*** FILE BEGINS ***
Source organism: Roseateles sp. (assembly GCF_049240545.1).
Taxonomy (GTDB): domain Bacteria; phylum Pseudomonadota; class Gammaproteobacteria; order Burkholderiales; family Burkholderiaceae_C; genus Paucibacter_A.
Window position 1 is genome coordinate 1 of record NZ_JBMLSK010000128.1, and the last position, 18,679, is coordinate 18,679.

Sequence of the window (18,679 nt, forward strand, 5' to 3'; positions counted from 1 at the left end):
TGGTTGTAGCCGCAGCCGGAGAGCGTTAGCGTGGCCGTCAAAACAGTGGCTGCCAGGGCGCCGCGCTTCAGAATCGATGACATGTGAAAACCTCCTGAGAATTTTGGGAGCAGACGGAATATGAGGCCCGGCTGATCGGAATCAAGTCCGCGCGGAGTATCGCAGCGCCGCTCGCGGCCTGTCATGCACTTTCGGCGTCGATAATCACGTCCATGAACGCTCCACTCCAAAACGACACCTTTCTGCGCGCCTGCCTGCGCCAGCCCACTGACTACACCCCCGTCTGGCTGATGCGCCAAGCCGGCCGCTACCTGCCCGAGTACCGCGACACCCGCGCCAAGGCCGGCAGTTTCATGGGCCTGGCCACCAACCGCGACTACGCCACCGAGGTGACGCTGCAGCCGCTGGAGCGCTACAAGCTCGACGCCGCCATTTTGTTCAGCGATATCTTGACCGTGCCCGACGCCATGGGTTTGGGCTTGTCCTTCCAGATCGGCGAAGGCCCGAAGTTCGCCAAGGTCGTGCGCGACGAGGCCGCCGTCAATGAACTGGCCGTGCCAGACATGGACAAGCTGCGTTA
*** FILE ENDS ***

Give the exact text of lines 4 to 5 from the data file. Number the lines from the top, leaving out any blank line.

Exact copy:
Sequence of the window (18,679 nt, forward strand, 5' to 3'; positions counted from 1 at the left end):
TGGTTGTAGCCGCAGCCGGAGAGCGTTAGCGTGGCCGTCAAAACAGTGGCTGCCAGGGCGCCGCGCTTCAGAATCGATGACATGTGAAAACCTCCTGAGAATTTTGGGAGCAGACGGAATATGAGGCCCGGCTGATCGGAATCAAGTCCGCGCGGAGTATCGCAGCGCCGCTCGCGGCCTGTCATGCACTTTCGGCGTCGATAATCACGTCCATGAACGCTCCACTCCAAAACGACACCTTTCTGCGCGCCTGCCTGCGCCAGCCCACTGACTACACCCCCGTCTGGCTGATGCGCCAAGCCGGCCGCTACCTGCCCGAGTACCGCGACACCCGCGCCAAGGCCGGCAGTTTCATGGGCCTGGCCACCAACCGCGACTACGCCACCGAGGTGACGCTGCAGCCGCTGGAGCGCTACAAGCTCGACGCCGCCATTTTGTTCAGCGATATCTTGACCGTGCCCGACGCCATGGGTTTGGGCTTGTCCTTCCAGATCGGCGAAGGCCCGAAGTTCGCCAAGGTCGTGCGCGACGAGGCCGCCGTCAATGAACTGGCCGTGCCAGACATGGACAAGCTGCGTTA